Microsoft: Peace With European Commission Is At Hand

In a statement issued Wednesday, Microsoft general counsel Brad Smith welcomed the commission's decision earlier this week to seek public comment on Microsoft's proposal to offer European consumers a ballot page from which they can choose a Web browser. The commission is also seeking comment -- what it calls "market testing" -- about Microsoft's plans to promote interoperability between its software and third-party products.

"We welcome today's announcement by the European Commission to move forward with formal market testing of Microsoft's proposal relating to Web browser choice in Europe," Smith said in the statement. "We also welcome the opportunity to take the next step in the process regarding our proposal to promote interoperability with a broad range of our products."

The European Commission, the executive branch of the European Union countries, has long argued that Microsoft's practice of bundling its Internet Explorer browser with the Windows operating system could violate European antitrust laws.

After initially proposing to ship Windows in Europe with IE removed, Microsoft in July came up with the ballot screen idea that would let users choose from a selection of Web browsers. It has since refined the proposal and earlier this week the European Commission indicated that it favored the idea and was issuing a formal "market test notice" seeking comment on the proposal.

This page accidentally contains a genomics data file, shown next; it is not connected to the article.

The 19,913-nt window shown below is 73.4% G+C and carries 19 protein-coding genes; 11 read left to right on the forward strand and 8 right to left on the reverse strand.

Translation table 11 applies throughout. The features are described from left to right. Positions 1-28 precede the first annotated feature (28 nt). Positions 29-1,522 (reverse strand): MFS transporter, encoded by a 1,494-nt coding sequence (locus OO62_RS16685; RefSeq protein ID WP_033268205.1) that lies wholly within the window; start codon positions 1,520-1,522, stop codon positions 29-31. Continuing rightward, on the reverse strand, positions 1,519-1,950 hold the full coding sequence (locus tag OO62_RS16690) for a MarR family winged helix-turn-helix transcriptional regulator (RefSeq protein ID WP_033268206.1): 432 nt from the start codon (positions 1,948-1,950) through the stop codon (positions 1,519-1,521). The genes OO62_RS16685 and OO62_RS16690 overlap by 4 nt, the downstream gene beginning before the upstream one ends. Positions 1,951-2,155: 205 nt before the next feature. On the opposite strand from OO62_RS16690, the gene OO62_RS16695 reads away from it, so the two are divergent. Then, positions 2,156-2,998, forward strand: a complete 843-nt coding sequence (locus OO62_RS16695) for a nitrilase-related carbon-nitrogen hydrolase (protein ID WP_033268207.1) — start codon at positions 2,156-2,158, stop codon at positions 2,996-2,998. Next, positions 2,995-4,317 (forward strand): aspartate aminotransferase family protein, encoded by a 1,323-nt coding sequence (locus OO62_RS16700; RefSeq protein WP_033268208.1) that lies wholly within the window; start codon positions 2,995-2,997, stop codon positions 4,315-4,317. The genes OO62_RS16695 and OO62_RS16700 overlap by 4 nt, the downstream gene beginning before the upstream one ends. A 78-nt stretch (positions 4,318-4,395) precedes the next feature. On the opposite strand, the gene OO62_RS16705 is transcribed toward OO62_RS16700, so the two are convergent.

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The European Commission also appeared to approve of Microsoft's proposals to improve the ways it discloses information to allow interoperability between Microsoft software, including Windows, Exchange, Office and SharePoint, and products developed by other companies, including competitors.

In a press conference in Brussels Wednesday, competition commissioner Neelie Kroes said she believes the European Commission and Microsoft are close to resolving the dispute, according to a story in The New York Times.

The European Commission will seek comment on the Microsoft plan for one month. After that the commission will work with Microsoft to put the proposal into a five-year, legally binding agreement that could result in fines if Microsoft failed to comply.

In his statement, Smith said the proposed remedies to the European Commission's concerns "will require significant change within Microsoft."